- Chief executive of Isle of Wight Trust steps down ahead of CQC report
- Improvement director has been appointed
- Trust had struggled over the winter
The chief executive of England’s only fully integrated hospital, mental health, community services and ambulance provider has stepped down ahead of the publication of its inspection report.
The Care Quality Commission’s report into Isle of Wight Trust is due to be released next Wednesday.
Chief executive Karen Baker left on 31 March. The former nurse and midwife had led the trust since 2012 and was chief operating officer from 2010.
HSJ understands the CQC report will be highly critical of the trust.
Medical director Mark Pugh took over as acting chief executive at the start of April.
The trust had a difficult start to the year in terms of pressure on services, with 24 alerts under NHS England’s OPEL system from 1 December to 20 January – the joint most in the country.
This week the trust said in a statement: “It would be inappropriate to comment on a draft report that has yet to be published. I do however want to reassure islanders, patients and the public that we take these issues very seriously and on behalf of the trust I want to apologise for where there have been failings. Staff have been working hard to address the issues raised by the CQC since they were brought to our attention. Our focus is on providing safe quality care for patients, preparing for publication of the finalised report, which we hope will be soon, and developing an improvement plan that we hope everyone on the island will support.”
Former Heatherwood and Wexham Park Hospitals Foundation Trust chief executive Philippa Slinger has been appointed as improvement director at the £160m-turnover trust.
In a statement released when she stood down, Ms Baker said: “I have been the chief executive of this trust for almost five years and I am proud of the progress we have made in many areas during that period. The My Life a Full Life new care model offers an integrated approach to delivering health and care that will be of real value not just on the Isle of Wight but in many other parts of the country too.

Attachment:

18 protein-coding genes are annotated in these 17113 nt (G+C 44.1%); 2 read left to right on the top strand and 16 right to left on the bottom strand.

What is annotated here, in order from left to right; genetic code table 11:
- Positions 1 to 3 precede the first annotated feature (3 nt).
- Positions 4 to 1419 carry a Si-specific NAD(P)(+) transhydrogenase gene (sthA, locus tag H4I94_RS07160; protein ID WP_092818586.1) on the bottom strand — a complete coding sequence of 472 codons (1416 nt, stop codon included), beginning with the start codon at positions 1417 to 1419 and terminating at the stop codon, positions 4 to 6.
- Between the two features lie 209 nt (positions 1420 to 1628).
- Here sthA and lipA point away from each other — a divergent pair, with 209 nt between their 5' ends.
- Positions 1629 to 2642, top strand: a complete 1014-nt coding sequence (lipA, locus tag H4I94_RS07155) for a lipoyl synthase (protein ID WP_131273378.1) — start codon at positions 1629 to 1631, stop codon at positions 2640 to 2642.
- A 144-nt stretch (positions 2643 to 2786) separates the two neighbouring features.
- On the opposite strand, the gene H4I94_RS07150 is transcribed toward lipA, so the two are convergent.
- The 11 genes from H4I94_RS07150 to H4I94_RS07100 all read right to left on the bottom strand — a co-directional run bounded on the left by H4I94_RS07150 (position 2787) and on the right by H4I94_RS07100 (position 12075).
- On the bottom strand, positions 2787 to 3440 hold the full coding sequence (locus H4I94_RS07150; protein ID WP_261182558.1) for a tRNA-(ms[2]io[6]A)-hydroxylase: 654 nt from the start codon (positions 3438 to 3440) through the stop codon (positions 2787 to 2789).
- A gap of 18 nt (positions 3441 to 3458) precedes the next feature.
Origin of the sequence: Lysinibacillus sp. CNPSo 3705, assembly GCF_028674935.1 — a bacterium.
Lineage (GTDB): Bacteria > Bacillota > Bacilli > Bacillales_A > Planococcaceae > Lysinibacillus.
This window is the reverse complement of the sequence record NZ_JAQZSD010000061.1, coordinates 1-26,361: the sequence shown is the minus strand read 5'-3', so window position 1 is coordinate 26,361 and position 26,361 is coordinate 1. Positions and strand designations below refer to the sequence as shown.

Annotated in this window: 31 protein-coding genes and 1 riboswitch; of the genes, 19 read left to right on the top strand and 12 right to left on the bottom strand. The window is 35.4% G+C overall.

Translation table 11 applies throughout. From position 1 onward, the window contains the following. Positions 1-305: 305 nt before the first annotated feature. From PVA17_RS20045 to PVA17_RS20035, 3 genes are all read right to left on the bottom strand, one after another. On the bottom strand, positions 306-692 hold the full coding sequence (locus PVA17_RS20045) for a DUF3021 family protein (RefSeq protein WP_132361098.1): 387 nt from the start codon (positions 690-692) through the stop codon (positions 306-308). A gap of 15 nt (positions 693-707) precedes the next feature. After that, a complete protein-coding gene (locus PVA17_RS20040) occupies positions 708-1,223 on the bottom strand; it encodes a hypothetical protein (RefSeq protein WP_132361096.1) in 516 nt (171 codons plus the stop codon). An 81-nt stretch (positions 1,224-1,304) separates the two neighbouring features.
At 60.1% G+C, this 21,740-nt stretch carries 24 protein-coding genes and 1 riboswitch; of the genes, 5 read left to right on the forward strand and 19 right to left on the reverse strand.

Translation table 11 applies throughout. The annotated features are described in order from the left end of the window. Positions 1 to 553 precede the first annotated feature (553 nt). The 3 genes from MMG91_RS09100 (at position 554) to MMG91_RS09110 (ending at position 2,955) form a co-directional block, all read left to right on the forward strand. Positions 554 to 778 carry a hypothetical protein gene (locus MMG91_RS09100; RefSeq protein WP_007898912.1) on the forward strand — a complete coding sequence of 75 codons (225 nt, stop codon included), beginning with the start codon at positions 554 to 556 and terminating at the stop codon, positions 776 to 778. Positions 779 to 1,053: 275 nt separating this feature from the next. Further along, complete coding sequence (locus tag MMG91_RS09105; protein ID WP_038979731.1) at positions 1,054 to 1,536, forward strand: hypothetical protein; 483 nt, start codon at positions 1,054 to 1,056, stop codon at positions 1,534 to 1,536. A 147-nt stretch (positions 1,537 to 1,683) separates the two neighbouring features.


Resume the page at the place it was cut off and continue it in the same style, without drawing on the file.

“It is true, however, that the NHS on the Isle of Wight – like the NHS elsewhere – faces many big challenges and it is clear to me that we have not always provided the quality of care the public expects. I am very sorry about that and as chief executive I take my full share of the responsibility. I now feel that after almost five years the trust needs a fresh pair of eyes to take it on the next stage of its development journey.
“It is a matter of public record that within weeks the CQC will be publishing a report on the health services delivered by the trust. It would be wrong to say more about this report before publication but I know it will contain some important messages about how we can improve healthcare on the island. I do not want questions about my own position to detract from these important messages around the time of publication. I have therefore decided to stand down as chief executive with immediate effect.
“I love the Isle of Wight and its people and I have nothing but admiration for the care and commitment of those who work and volunteer for the NHS on the island.”
Information obtained by HSJ